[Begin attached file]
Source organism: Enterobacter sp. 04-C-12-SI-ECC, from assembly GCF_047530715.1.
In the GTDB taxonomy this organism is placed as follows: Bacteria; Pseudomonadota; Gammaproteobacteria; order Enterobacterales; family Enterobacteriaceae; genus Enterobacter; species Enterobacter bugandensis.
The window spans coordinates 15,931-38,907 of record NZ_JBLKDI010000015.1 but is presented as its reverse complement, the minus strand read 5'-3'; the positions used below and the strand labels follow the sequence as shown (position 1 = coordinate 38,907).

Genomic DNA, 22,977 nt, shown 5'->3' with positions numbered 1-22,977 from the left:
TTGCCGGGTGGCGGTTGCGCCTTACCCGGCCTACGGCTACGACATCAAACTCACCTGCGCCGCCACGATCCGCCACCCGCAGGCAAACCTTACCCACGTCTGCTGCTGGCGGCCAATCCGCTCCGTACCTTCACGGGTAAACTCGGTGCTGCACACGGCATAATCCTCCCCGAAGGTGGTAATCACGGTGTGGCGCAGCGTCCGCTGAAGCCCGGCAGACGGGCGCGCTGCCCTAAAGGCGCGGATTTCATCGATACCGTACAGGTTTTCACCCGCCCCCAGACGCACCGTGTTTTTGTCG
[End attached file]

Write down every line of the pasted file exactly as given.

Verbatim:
Source organism: Enterobacter sp. 04-C-12-SI-ECC, from assembly GCF_047530715.1.
In the GTDB taxonomy this organism is placed as follows: Bacteria; Pseudomonadota; Gammaproteobacteria; order Enterobacterales; family Enterobacteriaceae; genus Enterobacter; species Enterobacter bugandensis.
The window spans coordinates 15,931-38,907 of record NZ_JBLKDI010000015.1 but is presented as its reverse complement, the minus strand read 5'-3'; the positions used below and the strand labels follow the sequence as shown (position 1 = coordinate 38,907).

Genomic DNA, 22,977 nt, shown 5'->3' with positions numbered 1-22,977 from the left:
TTGCCGGGTGGCGGTTGCGCCTTACCCGGCCTACGGCTACGACATCAAACTCACCTGCGCCGCCACGATCCGCCACCCGCAGGCAAACCTTACCCACGTCTGCTGCTGGCGGCCAATCCGCTCCGTACCTTCACGGGTAAACTCGGTGCTGCACACGGCATAATCCTCCCCGAAGGTGGTAATCACGGTGTGGCGCAGCGTCCGCTGAAGCCCGGCAGACGGGCGCGCTGCCCTAAAGGCGCGGATTTCATCGATACCGTACAGGTTTTCACCCGCCCCCAGACGCACCGTGTTTTTGTCG